• changes that do not disadvantage the average citizen’s possession and use of firearms; and
  • changes that can pass Second Amendment review in federal court.

Those are, as a group, difficult needles to thread simultaneously.  They should be.

This article involves semi-automatic long guns – rifles and shotguns.

Continue reading

A Continuation of the Gun Debate

A Select Fire (Semi Auto / Full Auto) Glock 17

by Dick Hall-Sizemore

James Sherlock yesterday brought up a case in which a man in Virginia Beach had pleaded guilty to possessing a machine gun; in his case, it was a modified Glock. The maximum sentence for the offense is 10 years.

There was a robust discussion, primarily on the Second Amendment in general and the laws of New York. I would like to focus the discussion a little more and a fresh post seemed the best way to do that.

Because the case was the subject of a DOJ news release, I assume that the case was in federal court. But that does not matter for the purposes of the questions I want to pose for discussion, particularly by those who are defenders of the Second Amendment.

  1. Do you think that a weapon such as the one described, a Glock modified to function as a machine gun, should be illegal?
  2.  The press release said that the defendant pleaded guilty to possessing a machine gun. The maximum sentence under the law is 10 years. Assuming that this is the only offense for which he is being convicted in this case (the press release would have mentioned any others, it would seem) and assuming that he does not have a criminal record of convictions for breaking any other gun laws or violent offense, how much time, if any, do you think he should get?

Norfolk Shoot-Out on Granby Street

by Kerry Dougherty

In March of 2021, the Virginia Beach oceanfront was the scene of a shooting spree that left two people dead.

Last weekend, Norfolk’s Granby Street experienced something similar.

These shootings shock the senses, especially when innocent people are among the victims.

At least one of the Granby Street victims was a bystander, Sierra Jenkins, a 25-year-old Virginian-Pilot reporter. At the Beach last year 28-year-old Deshayla Harris was also killed by a stray bullet.

The deaths of both of these young women who were simply doing what young people have always done on a spring Saturday night were unspeakably tragic.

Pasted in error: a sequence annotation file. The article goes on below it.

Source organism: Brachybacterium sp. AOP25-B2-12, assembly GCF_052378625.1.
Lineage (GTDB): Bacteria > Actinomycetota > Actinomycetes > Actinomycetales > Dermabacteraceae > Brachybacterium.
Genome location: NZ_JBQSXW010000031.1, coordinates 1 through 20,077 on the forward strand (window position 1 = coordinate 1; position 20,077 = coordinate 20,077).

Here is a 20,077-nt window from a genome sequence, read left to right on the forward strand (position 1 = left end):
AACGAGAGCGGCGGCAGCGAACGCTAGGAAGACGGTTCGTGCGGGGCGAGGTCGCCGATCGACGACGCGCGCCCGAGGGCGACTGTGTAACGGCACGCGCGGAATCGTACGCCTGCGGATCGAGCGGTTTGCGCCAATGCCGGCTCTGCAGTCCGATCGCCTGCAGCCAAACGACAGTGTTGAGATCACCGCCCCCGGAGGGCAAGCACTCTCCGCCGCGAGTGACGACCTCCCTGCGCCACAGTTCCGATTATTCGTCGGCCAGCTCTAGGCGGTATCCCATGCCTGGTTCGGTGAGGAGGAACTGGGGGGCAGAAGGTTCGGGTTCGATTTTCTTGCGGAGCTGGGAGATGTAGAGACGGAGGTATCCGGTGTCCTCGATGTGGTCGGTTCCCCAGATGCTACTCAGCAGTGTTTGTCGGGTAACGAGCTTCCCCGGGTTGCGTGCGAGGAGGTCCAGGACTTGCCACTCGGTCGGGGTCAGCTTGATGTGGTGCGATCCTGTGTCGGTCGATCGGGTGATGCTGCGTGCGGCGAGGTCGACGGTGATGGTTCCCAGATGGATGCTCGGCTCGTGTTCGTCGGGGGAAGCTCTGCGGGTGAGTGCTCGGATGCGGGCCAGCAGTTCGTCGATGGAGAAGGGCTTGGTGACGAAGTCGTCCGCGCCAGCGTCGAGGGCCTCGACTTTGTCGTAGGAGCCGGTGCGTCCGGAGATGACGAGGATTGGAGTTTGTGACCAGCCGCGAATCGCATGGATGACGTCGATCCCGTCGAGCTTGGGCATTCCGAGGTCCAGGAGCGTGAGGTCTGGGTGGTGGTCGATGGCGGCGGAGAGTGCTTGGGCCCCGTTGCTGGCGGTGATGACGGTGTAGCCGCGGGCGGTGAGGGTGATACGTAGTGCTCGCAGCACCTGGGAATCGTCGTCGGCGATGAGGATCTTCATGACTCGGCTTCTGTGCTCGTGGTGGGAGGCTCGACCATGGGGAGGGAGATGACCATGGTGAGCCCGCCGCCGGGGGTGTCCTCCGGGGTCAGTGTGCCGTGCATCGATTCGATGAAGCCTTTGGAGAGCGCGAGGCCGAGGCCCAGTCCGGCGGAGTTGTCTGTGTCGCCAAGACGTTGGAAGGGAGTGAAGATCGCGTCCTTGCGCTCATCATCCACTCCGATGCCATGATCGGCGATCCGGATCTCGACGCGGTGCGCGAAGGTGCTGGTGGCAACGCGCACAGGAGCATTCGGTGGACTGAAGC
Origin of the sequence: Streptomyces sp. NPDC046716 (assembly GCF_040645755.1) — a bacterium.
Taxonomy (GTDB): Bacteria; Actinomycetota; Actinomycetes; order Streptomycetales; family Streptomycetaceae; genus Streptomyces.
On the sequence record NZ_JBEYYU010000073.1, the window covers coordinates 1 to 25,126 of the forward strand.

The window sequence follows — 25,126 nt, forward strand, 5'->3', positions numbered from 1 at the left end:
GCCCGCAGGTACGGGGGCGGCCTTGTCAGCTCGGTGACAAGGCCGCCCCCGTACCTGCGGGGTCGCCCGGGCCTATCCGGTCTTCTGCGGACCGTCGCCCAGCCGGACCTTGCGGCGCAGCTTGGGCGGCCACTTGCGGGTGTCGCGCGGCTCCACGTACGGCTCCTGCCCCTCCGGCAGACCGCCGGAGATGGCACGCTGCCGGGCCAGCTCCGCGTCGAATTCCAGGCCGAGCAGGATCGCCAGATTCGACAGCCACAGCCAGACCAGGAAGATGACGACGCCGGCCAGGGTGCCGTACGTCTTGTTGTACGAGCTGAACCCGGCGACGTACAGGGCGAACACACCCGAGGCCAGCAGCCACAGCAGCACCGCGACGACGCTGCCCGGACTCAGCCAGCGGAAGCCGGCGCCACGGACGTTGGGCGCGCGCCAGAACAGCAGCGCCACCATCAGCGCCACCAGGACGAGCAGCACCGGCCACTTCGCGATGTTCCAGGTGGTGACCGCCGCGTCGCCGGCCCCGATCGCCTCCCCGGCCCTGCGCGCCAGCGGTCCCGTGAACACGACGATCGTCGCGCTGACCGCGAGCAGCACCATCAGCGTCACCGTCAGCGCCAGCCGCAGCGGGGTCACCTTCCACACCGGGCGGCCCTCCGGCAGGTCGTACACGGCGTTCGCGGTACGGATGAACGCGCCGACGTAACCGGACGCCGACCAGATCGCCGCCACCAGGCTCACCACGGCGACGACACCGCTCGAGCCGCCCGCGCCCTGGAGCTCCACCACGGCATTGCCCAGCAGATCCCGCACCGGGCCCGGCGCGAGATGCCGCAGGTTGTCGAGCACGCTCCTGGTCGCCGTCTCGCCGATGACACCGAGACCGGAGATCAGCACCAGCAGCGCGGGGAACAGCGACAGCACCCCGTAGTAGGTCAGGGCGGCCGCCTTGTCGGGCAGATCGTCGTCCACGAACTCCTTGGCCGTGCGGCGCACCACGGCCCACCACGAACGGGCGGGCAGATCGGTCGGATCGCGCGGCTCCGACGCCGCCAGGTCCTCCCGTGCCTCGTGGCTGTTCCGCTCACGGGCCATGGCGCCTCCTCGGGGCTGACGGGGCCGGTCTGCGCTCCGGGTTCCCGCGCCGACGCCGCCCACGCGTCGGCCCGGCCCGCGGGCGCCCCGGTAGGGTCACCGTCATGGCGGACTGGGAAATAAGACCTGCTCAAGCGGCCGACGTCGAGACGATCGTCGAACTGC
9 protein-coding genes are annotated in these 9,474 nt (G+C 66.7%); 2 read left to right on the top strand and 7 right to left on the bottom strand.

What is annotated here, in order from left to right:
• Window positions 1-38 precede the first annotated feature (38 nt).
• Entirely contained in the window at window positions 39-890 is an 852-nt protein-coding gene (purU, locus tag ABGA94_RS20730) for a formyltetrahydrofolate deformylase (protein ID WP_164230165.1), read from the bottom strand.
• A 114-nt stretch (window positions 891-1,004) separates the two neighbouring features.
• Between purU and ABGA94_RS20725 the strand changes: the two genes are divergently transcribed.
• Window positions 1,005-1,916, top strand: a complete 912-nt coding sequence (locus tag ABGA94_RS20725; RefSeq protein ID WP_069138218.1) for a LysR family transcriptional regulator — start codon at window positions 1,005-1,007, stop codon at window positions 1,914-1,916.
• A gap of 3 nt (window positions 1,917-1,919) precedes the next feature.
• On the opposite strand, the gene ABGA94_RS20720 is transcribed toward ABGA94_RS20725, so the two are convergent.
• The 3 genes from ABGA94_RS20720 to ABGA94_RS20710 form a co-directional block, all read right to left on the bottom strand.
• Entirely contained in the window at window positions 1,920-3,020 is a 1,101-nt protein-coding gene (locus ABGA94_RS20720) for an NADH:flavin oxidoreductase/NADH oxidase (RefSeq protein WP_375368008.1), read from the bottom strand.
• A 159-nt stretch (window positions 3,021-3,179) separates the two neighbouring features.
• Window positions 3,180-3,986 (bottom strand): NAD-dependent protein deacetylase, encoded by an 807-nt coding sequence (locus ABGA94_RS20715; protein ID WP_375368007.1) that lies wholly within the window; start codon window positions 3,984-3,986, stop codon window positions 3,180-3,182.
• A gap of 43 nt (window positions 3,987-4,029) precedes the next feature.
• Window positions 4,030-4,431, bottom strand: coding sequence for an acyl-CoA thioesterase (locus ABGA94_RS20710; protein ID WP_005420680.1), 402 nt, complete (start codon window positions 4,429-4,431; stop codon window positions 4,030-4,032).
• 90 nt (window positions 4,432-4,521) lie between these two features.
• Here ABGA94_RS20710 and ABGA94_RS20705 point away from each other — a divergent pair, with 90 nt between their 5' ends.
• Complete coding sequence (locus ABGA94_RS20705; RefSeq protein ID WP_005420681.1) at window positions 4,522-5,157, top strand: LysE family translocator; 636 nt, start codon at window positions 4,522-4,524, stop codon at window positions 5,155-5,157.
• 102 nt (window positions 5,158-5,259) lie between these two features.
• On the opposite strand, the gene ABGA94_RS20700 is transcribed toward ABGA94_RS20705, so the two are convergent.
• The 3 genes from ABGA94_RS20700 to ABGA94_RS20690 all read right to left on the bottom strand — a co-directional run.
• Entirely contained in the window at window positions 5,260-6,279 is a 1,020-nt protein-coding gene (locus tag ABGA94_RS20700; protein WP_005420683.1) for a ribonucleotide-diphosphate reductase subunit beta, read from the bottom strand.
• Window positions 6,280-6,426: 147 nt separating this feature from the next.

No sooner had the Granby Street shoot-out happened than headline-grabbing politicians announced their plans to deal with “gun violence.” Continue reading

Three More Proposals to Reduce Gun Violence in Virginia

by James C. Sherlock

There was extensive commentary on my post yesterday that recommended expanded use of stop and frisk in an attempt to reduce gun violence. Given the demonstrated interest in the subject, I offer three suggestions that go further.

Increase federal prosecutions. Federal laws, penalties, detention hearings and prosecutions are a far more formidable deterrent to street use of guns than their state and local counterparts.

Virginia should increase its referrals of firearms violations to federal authorities in the same manner and using the same joint task forces as it does with drug violations.

Criminals do not have to be rocket scientists to understand the differences in consequences between prosecutions under state or local laws vs. federal firearms laws. Their lawyers will explain it to them.

Let Virginia Attorneys General prosecute gun crimes directly without local concurrence. The far left is conflicted between their hatred of guns and their desire to reduce prison populations. When they speak of gun control, they generally do not mean no bail and heavy sentences for gun crimes.

I will go out on a limb and suggest that perhaps a woke Commonwealth’s Attorney plea bargaining a felony gun crime down to a misdemeanor is not the way to reduce gun violence. Continue reading